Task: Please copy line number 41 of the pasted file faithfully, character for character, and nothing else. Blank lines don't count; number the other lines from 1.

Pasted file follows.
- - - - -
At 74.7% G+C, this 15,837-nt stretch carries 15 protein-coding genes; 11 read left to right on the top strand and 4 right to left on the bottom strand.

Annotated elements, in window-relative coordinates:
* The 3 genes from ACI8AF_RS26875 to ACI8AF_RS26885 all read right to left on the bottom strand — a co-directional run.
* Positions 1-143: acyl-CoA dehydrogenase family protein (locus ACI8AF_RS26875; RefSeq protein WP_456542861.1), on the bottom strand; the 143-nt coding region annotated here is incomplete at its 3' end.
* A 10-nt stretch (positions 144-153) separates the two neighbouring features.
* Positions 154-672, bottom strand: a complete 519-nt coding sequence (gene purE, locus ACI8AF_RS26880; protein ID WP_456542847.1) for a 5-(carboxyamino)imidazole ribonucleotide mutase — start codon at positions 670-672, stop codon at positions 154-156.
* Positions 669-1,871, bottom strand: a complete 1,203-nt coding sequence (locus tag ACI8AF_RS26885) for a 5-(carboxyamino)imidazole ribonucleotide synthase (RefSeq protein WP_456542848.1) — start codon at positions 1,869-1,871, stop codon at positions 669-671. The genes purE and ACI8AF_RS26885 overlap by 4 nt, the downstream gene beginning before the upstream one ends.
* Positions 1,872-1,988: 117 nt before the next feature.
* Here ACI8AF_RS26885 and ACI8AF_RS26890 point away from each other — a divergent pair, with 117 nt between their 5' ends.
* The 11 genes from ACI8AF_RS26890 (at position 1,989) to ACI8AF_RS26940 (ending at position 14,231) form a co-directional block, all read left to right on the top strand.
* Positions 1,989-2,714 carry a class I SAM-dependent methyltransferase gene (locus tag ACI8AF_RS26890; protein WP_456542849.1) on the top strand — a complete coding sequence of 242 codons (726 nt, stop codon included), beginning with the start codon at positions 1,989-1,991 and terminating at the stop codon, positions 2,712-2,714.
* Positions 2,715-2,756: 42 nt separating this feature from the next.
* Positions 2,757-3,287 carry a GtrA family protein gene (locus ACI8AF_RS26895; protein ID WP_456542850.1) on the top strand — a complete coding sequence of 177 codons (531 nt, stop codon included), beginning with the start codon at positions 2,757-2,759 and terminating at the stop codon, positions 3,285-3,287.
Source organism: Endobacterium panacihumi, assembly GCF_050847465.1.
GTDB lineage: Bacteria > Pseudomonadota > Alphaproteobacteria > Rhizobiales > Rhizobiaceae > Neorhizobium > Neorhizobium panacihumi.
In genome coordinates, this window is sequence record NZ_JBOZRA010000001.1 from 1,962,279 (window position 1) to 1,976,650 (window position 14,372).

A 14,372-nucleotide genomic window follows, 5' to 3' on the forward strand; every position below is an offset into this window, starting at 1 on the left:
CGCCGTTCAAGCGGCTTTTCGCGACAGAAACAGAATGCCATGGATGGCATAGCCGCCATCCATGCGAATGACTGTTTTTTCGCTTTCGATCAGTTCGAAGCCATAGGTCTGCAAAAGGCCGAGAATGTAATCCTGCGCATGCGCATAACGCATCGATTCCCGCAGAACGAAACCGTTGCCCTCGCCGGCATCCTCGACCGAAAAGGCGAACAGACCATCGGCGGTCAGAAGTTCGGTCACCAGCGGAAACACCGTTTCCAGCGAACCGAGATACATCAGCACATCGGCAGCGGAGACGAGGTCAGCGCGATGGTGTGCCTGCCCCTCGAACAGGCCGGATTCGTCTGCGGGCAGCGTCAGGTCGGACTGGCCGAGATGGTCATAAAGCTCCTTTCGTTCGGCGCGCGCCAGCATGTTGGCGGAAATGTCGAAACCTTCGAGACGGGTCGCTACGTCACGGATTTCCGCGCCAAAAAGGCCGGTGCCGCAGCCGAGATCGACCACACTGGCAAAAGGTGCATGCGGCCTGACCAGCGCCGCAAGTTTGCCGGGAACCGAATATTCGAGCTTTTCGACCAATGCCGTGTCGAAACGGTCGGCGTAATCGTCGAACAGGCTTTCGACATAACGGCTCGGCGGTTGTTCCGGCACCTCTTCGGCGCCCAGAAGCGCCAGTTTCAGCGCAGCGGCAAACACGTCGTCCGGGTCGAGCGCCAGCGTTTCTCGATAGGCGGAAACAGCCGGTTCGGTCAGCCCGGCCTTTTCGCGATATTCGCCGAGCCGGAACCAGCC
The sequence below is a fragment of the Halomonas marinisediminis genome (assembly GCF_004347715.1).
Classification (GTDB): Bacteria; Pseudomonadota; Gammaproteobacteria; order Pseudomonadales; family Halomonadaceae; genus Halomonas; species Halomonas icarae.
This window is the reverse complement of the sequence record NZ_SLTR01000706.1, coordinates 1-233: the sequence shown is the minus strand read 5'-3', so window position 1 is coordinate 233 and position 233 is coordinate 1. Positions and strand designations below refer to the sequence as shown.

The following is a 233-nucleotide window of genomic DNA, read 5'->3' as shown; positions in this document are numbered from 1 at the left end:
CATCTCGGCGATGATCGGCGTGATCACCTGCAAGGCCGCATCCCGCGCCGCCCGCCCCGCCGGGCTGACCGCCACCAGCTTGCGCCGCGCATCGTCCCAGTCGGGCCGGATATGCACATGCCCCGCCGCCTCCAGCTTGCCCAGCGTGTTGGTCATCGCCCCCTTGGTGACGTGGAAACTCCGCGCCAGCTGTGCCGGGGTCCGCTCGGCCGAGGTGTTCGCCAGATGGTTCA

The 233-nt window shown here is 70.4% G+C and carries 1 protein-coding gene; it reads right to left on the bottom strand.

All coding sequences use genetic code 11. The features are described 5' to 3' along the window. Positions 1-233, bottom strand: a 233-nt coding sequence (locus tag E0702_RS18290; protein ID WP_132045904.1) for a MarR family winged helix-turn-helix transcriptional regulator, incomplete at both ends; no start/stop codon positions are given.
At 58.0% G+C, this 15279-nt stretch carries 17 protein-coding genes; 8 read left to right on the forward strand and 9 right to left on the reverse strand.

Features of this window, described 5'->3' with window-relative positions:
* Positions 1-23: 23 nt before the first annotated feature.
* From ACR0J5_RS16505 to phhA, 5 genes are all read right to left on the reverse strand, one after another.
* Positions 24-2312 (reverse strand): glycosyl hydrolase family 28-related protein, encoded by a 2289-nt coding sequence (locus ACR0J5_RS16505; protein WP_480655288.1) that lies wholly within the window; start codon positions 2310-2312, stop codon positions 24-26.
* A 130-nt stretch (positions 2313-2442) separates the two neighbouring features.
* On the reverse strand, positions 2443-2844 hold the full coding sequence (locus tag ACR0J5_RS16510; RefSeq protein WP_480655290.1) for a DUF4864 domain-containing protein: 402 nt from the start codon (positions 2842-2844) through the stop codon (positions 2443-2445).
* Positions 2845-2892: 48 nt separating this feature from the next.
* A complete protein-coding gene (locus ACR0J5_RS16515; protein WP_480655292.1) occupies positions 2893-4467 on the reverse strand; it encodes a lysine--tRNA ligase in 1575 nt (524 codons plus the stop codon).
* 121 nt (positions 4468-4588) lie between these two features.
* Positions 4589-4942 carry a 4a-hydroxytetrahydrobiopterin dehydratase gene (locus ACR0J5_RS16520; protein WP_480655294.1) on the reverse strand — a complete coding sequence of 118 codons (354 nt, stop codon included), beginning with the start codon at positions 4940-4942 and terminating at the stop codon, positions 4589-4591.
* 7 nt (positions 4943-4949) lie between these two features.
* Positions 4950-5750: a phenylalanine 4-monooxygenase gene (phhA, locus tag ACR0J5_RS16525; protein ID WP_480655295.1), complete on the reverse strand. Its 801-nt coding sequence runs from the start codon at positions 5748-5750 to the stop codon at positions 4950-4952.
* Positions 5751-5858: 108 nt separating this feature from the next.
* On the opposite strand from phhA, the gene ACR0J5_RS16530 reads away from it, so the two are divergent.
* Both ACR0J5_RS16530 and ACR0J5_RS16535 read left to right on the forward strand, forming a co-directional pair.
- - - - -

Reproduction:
* Both ACR0J5_RS16530 and ACR0J5_RS16535 read left to right on the forward strand, forming a co-directional pair.